A start from scratch portfolio: Each month Anthony Bolton takes a piece of paper and writes five columns across the top: ‘strong buy’, ‘buy’, ‘hold’, ‘reduce’, and ‘?’. Then he lists every company in the fund under one of the headings.
This technique is a way of getting to ‘a start from scratch’ portfolio – if you were starting with cash now, how would you allocate it to shares?
It helps him question his conviction levels.
In some cases it will highlight the need to do some more investigation to make sure he really understands the positives and negatives, and where more information must be sought (from analysts or from the company’s management).
Mistakes are inevitable
In running a portfolio Bolton says you need to be aware that a substantial proportion of your investment decisions will turn out to be bad however skilled you are – you must not expect to be right every time.
To be involved in managing a portfolio is to make mistakes regularly. If you can keep the mistakes down to only 40 – 45% of your investment decisions, then you will have a good hit rate; one that is superior to most investors.
You only need a few winners to outperform – try to win by not losing too often.
Even with all his experience Bolton reckoned that at least two out of five of his investment decisions are wrong.
Bolton keeps a watch list of companies that he thinks migh
Anthony Bolton is an investor who looks at individual stocks and invests where he sees unrecognised value (a bottom-up investor), rather than first allocating funds to sectors or countries before selecting stocks for the portfolio.
He certainly does not agree with the logic of allocating money to a sector simply because other investors are enthusiastic about it and have bid up the prices, resulting in it becoming a high proportion of the overall market.
For example, he refused to allocate much money to the dot.com, telecom and media sectors in 1999 when other fund managers felt obliged to take part.
But keep a balance
Despite this he acknowledges the need to keep an overall balance within the portfolio so that it does not become too heavily weighted on a theme, sector or a market.
His rules for this are that,
(a) an individual holding should not exceed 4 per cent of the total fund, except in very rare circumstances;
(b) he should not be more than 30 per cent overweight in any one sector, and
(c) he should not hold more than 15 per cent of a company’s equity.
Within these rules the size of his bet on an individual share depends on his ‘conviction level’ for the stock, how risky it is and how marketable it is.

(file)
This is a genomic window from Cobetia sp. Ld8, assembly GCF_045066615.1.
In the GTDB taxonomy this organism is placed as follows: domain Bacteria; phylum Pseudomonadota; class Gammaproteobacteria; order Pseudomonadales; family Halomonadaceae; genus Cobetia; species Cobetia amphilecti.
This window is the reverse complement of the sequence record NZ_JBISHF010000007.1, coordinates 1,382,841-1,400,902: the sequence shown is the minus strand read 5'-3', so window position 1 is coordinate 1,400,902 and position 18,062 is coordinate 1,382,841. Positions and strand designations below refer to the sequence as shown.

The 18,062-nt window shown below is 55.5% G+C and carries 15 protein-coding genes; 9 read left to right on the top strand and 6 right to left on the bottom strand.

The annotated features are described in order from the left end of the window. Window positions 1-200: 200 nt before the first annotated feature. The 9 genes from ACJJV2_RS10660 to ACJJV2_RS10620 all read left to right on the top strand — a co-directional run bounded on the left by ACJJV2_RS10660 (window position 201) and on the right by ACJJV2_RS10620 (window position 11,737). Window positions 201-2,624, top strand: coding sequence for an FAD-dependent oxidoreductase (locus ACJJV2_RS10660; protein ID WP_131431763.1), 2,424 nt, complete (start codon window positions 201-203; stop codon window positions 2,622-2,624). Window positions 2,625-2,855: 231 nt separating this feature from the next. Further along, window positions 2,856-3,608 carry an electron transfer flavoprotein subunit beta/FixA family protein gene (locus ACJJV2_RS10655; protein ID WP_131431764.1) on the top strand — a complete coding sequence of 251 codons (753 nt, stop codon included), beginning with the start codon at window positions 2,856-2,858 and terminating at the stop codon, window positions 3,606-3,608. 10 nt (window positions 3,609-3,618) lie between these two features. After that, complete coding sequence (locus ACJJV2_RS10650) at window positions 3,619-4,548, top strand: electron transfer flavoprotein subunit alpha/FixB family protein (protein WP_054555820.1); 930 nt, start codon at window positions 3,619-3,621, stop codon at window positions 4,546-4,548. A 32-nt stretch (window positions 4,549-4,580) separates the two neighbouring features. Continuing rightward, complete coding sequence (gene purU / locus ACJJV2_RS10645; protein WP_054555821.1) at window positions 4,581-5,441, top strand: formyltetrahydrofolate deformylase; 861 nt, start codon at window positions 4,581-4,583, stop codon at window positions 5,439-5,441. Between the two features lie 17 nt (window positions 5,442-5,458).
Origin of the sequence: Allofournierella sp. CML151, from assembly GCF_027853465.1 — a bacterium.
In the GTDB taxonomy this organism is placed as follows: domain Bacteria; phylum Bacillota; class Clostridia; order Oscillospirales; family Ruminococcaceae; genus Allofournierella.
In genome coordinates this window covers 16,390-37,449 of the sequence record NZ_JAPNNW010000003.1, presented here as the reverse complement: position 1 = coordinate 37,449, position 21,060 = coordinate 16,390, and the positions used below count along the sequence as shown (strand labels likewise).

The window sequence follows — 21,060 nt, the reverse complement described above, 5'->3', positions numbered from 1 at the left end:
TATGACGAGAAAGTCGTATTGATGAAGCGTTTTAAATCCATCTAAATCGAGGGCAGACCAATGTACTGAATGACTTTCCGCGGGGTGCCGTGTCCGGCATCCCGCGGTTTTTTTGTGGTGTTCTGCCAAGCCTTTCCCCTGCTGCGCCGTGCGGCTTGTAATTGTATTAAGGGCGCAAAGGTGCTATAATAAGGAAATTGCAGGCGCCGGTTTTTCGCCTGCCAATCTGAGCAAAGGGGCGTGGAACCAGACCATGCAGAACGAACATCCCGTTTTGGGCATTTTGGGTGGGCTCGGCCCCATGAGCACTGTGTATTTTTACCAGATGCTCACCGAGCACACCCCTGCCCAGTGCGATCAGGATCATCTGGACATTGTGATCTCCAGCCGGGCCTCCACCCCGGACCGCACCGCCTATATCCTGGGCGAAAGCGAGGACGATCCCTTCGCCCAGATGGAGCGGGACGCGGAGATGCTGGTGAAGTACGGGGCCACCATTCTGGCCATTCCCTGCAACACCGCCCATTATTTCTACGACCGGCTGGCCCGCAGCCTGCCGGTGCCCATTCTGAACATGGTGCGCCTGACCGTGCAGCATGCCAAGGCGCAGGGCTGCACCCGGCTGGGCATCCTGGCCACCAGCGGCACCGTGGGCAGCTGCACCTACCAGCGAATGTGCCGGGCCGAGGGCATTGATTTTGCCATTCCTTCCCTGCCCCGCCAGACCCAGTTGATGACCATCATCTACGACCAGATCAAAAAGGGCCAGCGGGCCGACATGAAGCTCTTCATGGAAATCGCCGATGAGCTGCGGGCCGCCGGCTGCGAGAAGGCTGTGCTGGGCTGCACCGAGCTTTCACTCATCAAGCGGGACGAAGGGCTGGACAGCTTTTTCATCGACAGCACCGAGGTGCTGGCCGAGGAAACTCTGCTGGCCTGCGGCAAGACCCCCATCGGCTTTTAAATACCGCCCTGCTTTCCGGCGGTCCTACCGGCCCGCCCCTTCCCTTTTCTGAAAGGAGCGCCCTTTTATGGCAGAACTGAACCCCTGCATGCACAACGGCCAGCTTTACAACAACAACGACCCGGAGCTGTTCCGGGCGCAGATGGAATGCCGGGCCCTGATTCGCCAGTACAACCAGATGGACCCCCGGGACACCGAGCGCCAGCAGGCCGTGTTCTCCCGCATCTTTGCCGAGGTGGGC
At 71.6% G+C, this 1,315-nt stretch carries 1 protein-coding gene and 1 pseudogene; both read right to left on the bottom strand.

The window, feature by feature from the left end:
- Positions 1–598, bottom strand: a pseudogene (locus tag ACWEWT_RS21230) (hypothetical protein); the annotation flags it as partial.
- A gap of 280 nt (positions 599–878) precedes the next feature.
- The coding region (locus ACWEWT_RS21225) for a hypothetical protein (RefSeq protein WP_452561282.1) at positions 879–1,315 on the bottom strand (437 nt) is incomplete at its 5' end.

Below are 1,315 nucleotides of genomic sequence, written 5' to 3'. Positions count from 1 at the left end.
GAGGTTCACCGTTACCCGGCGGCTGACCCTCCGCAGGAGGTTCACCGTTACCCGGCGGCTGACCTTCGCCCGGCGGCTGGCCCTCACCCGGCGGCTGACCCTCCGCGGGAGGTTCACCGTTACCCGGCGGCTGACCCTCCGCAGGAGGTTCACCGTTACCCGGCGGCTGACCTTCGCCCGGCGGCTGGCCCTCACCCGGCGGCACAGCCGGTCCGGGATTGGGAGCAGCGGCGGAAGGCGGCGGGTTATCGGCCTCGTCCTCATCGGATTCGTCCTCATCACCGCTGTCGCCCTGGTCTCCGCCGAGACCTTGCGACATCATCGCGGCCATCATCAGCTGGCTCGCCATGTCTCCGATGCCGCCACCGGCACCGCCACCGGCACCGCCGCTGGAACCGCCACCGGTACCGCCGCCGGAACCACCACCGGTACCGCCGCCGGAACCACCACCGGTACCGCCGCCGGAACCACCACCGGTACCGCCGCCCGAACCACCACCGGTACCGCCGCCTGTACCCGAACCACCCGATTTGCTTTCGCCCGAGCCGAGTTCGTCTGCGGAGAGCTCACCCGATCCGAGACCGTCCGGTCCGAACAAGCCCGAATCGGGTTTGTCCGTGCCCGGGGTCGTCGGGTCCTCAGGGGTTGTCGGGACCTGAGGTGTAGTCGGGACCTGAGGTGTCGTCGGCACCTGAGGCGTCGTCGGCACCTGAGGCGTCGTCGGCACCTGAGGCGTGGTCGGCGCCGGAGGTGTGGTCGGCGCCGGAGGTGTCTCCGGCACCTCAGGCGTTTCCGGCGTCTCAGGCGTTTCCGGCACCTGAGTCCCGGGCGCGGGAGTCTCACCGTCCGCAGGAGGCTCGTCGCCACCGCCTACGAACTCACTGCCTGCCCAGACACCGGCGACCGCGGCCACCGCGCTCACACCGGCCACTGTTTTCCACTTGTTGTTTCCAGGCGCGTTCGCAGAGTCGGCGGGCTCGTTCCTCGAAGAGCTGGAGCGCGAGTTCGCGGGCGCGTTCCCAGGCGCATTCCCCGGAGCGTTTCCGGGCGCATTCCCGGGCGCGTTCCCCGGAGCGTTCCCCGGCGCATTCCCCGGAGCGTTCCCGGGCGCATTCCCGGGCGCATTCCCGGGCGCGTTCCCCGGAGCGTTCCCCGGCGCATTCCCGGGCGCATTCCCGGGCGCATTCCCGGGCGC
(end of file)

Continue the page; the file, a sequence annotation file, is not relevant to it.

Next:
For his Special Situat
There are a number of different types of value shares. I've discussed many times the approaches of Benjamin Graham and Warren Buffett, and, of course, my own as applied to contemporary UK shares. Today we look at the five categories Anthony Bolton concentrated on.
These are businesses that have been performing poorly for quite some time, but there is good reason to believe that matters are about to improve.
Investors, generally, like to be associated with companies that are doing well, which can lead to those in trouble receiving little attention. When a change for the better occurs, most investors miss their chance to invest at a low valuation.
Change can come about because of new management, restructuring or a refinancing.
One area where Bolton has done well is in purchasing shares coming out of bankruptcy, because these companies tend to be completely ignored by most equity institutional investors.
Recovery shares must be split into two groups: those that have a strong economic franchise and those that do not. Only go for the good ones – poor franchise businesses will never recover.
With recovery shares Bolton usually takes a small stake to start with – it is easy to be too early – then as his conviction grows that the worst is over, he adds to the holding.
This could be in areas unfamiliar to most investors, such as an obscure industry.
Another possibility is the firm has a terrific division hidden within the company by the less attractive divisions (e.g., Nokia).
For example, a share is the cheapest in its sector when it does not deserve to be.
Another possibility is that those shares with few trades become underpriced because the market tends to over-price the highly liquid shares and underprice illiquidity.
Bolton agrees with Peter Lynch that firms that sound dull, ridiculous, depressing or doing something disagreeable are disregarded and not owned by institutions.
‘I have always started my search amongst the stocks that
Anthony Bolton, the great UK investor, believes that every share you own should have an investment thesis. That is, you should be able to summarise why you own, or want to own, a share in a few sentences that your teenage son or daughter could understand.
The investment thesis should be retested at regular intervals. When testing it you should think about what might lead to the share becoming ‘bad’; what might the ‘bear’ in the market place latch onto?
Can you provide convincing counter arguments to those who are much more negative about the share?
Bolton is one of those rare individuals who goes in search of disconfirming evidence – people are naturally inclined to search for evidence that confirms their currently held views, so it takes a lot of self-discipline to hunt out disconfirming facts and opposite views.
For example, he lik.......